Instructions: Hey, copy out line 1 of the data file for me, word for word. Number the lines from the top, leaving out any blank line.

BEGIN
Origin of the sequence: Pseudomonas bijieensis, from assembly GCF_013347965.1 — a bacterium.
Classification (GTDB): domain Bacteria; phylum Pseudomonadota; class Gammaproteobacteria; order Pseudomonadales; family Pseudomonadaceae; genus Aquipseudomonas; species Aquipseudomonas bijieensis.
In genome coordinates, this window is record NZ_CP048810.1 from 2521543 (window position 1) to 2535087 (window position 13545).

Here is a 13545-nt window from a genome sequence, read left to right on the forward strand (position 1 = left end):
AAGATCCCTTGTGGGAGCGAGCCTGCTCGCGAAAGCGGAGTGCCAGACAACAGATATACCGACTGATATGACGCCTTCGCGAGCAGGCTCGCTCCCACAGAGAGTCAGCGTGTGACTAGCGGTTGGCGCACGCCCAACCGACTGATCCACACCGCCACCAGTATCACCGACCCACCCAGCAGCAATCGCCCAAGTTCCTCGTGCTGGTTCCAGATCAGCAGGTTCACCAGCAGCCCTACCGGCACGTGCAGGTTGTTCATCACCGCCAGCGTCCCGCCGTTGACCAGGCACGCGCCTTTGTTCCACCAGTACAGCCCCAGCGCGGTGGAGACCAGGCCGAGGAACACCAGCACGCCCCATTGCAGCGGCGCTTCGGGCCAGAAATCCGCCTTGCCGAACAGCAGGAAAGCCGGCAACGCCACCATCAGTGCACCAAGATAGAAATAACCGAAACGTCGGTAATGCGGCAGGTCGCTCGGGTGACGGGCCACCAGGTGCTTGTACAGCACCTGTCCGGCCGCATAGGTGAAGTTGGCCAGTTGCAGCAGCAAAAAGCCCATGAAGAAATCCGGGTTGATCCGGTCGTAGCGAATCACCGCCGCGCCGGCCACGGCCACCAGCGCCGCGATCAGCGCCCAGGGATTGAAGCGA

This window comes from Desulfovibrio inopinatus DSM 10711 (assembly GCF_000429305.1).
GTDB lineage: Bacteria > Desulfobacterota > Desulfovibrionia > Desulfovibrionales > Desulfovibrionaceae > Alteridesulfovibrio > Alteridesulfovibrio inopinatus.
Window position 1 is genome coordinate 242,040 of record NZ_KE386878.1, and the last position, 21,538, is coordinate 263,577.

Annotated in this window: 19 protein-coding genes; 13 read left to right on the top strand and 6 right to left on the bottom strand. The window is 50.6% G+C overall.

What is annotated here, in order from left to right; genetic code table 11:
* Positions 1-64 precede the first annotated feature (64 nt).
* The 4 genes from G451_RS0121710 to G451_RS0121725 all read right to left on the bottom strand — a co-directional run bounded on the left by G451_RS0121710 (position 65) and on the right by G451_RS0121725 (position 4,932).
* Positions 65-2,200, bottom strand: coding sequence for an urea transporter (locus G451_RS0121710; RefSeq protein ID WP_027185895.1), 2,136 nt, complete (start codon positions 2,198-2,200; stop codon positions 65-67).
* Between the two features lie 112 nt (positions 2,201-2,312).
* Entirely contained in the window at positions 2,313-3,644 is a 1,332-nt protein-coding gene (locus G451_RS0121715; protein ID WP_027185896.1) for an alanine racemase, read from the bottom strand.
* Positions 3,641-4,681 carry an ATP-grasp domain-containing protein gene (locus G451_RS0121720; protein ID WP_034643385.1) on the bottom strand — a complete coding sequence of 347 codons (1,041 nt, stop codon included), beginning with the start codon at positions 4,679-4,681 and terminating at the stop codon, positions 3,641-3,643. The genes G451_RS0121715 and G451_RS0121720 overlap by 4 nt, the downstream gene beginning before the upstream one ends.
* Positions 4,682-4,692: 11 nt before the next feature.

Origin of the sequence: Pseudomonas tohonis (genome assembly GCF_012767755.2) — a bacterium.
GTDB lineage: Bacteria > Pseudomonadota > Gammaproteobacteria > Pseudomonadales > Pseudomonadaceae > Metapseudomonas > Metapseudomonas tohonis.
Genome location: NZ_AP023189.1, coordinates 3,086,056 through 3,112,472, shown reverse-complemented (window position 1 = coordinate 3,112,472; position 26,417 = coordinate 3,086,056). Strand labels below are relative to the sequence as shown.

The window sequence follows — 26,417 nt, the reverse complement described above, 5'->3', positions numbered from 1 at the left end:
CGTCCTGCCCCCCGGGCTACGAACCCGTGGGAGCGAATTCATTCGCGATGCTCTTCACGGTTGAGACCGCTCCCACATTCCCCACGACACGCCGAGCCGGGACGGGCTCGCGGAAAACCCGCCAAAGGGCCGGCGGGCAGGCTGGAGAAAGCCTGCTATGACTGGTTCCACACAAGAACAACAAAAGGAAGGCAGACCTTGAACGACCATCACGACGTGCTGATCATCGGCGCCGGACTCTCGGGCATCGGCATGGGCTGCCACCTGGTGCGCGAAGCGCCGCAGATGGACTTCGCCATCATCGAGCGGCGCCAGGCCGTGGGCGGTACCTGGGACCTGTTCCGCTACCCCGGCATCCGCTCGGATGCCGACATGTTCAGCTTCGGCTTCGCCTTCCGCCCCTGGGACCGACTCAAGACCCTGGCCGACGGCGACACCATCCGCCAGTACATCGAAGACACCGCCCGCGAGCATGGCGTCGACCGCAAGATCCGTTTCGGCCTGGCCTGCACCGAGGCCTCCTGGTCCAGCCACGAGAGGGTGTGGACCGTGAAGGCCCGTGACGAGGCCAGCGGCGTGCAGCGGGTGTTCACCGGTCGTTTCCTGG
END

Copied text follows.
Origin of the sequence: Pseudomonas bijieensis, from assembly GCF_013347965.1 — a bacterium.